Creating safe and engaging activities for their children is a priority for many parents, especially as warm weather sets in. In spring and summer, there are several ways you can make your backyard a haven for your child on the autism spectrum.
For children on the autism spectrum, it’s essential to make safe spaces that will encourage learning and help them feel comfortable. Plus, you and your family can do several activities together outdoors.
The key is to develop a good plan so your child will stay engaged and curious. Consider their needs to ensure they’ll stay safe and the best ways to get your family involved in their favorite backyard activities.
Creating A Safe Backyard For A Child On The Autism Spectrum
Making learning fun will keep them engaged and happy and allow bonding time for all your loved ones. Keep reading for some of the best tips on how to make your backyard a safe, functional space for your child on the autism spectrum.
While there are many unique ways to help make your backyard fun for your autistic child, some safety measures should be considered. Today, we’ll discuss things to avoid and some fun ways to ensure you and your child have a great time outdoors!
Avoid Standing Water
Children on the autism spectrum tend to love water. While water has many therapeutic uses, standing water can cause real danger. Autistic children don’t often realize the dangers of drowning. Even a small kiddy pool with a foot of water can be risky.
If you plan on having a small pool, drain it when not in use.
Having a Fence and Gate
It is always a great idea to have a fence from Timber Ridge Fence Company and a gate for your backyard when possible This allows your child with autism the safety to run around their backyard without the worry of wandering. Northland Fence of Minnesota is a great professional who can get the fence up quickly.
Put Away any Dangerous Items.
Whether your child is autistic or not, kids are curious by nature! Make sure you put away any items that may be dangerous to them. This includes lawnmowers, other dangerous equipment, and any lawn chemicals you may keep. The best (and most straightforward way) to keep these items is in a locked shed. Make sure to put the key to someone they will not find, or use a combination lock.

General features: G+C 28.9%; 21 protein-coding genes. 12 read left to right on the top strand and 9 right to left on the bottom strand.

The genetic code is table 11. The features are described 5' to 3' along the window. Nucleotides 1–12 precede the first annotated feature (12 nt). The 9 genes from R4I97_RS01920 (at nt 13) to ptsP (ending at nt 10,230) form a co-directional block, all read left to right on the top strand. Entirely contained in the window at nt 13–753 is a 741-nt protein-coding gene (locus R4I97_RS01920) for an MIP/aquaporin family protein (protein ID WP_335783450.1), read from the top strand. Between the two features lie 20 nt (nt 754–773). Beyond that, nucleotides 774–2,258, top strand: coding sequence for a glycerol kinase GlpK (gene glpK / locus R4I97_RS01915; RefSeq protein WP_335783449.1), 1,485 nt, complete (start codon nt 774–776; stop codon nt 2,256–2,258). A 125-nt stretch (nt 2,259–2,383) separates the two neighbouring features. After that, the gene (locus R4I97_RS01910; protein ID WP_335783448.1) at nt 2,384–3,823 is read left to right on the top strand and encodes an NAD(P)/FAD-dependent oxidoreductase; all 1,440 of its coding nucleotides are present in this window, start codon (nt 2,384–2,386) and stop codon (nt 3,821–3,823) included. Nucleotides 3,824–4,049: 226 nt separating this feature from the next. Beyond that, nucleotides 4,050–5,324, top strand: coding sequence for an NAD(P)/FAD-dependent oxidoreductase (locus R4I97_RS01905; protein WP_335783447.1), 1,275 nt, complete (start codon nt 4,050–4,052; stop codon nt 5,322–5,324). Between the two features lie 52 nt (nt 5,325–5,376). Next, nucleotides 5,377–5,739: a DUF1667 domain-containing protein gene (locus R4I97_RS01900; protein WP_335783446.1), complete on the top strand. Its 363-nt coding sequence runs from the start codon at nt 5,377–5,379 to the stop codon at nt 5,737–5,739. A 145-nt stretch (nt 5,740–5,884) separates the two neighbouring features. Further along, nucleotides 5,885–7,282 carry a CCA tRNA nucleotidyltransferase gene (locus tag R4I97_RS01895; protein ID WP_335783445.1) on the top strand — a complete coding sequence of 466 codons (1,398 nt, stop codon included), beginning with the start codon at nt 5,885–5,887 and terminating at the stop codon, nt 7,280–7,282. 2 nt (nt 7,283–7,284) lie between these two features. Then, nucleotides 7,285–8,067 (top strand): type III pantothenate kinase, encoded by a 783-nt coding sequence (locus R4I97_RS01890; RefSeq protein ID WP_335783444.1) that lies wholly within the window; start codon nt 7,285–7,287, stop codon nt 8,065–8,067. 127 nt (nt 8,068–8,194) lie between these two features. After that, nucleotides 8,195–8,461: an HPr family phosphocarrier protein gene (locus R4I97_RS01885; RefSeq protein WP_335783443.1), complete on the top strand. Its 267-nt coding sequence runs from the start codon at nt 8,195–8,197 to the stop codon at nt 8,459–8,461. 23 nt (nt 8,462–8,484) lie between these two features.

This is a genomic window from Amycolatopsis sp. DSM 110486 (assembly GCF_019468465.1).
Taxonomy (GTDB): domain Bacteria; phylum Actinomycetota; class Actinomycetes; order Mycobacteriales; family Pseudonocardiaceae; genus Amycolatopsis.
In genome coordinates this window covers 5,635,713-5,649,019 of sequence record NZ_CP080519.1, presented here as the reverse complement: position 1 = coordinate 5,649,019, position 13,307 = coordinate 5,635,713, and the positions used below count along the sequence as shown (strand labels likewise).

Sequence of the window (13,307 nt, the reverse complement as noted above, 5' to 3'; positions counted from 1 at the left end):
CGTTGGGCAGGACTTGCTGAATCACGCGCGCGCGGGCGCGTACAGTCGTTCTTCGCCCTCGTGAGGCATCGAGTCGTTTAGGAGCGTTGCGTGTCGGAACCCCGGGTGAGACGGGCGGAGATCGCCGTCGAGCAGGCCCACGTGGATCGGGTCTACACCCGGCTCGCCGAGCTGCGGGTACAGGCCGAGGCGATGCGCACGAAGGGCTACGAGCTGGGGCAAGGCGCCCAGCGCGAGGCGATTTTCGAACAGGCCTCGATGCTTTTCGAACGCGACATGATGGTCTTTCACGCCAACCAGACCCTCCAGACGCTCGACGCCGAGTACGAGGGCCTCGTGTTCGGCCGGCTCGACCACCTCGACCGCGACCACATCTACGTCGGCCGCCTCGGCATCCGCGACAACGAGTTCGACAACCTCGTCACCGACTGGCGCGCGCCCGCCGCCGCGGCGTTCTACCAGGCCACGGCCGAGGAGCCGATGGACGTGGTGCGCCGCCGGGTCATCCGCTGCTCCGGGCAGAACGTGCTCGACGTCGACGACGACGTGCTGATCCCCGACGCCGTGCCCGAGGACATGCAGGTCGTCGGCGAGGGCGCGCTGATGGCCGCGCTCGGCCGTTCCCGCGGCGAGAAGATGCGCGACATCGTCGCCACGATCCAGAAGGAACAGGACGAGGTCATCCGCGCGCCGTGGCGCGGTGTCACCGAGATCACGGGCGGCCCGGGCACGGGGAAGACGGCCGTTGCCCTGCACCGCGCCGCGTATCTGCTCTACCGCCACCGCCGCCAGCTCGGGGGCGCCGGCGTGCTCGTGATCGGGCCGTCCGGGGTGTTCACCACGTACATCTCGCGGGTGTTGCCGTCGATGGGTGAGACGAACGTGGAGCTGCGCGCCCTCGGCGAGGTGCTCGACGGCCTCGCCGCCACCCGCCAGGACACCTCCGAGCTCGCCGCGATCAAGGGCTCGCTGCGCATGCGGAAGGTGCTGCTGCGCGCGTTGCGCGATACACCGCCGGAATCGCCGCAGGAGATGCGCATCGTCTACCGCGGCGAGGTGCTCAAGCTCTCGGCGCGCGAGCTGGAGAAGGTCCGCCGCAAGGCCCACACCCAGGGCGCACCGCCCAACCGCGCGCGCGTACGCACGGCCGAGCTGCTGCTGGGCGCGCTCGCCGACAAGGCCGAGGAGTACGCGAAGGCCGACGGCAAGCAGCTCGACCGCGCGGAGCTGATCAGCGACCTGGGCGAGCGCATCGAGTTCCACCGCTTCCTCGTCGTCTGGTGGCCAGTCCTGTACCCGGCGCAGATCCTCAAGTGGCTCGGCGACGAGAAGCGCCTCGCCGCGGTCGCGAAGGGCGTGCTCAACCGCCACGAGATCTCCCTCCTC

Now for the ways to make your backyard fun for your child on the autism spectrum!
Plant a garden
Gardening is an excellent activity for children on the autism spectrum because it’s quiet. You can move at your own pace, allowing lots of sensory play without creating an overload. It’s also great for movement and activity, which the entire family can do together.
Working with one another to build something will promote teamwork, and you can enjoy the health benefits if you choose to plant vegetables or fruit. It’s essential to make sure you have the right tools. Everyone taking part will need protective gloves, sunscreen, and water for hydration.
Bugs can make getting in the backyard hard for your child on the spectrum, and keeping more dangerous chemicals around can be nerve-racking. One solution would be to have a company come out and spray your yard for mosquitoes every few weeks. Check out this link for bug removal.
Create a bird-watching station.
There’s a reason why bird watching tops Plexus’ list of family-friendly outdoor activities. Birds are fascinating creatures and provide many opportunities to learn from the safety of your backyard.
Create a station where your child can watch and learn by setting up a comfortable area to sit and put together simple bird feeders, look at bird guides, and watch the species in your area through binoculars.
You probably already have the makings for a bird feeder in your home. A pine cone covered in peanut butter and rolled in birdseed will do the trick. Or try a row of Cheerios strung onto a pipe cleaner.
Have a Campout
Many kids love camping because it’s a little break from the norm. Sleeping under the stars, making marshmallows over a campfire, and taking time away from electronics to see how people lived before the days of technology can be lots of fun.
The great thing is that you can do it in your backyard with some preparation and some gear. You don’t even have to buy a tent if your budget doesn’t allow it; drape some sheets from a tree and secure them with a clothesline.
Make a butterfly feeder.
Butterflies are beautiful and mysterious little creatures that provide excellent learning opportunities for kids because of the way they transform. Talk to your child about the different gestation periods for butterflies, and look for cocoons in the backyard during spring.
Build a butterfly garden using a few small, shallow trays. Fill one with water, add stones the butterflies can land on to get a drink, and place butterfly nectar in the others.
Creating A Safe Backyard For Children On The Autism Spectrum
Getting your child outdoors and interested in learning is a great way to keep him engaged, and it will allow for some family bonding at the same time. Talk to your child about every step of your outdoor activities and look for new learning opportunities.
We hope you enjoyed these great tips on creating the perfect backyard garden for your child on the autism spectrum. Make sure to check out our autism parenting section for some more unique pieces of advice to help you along your parenting journey!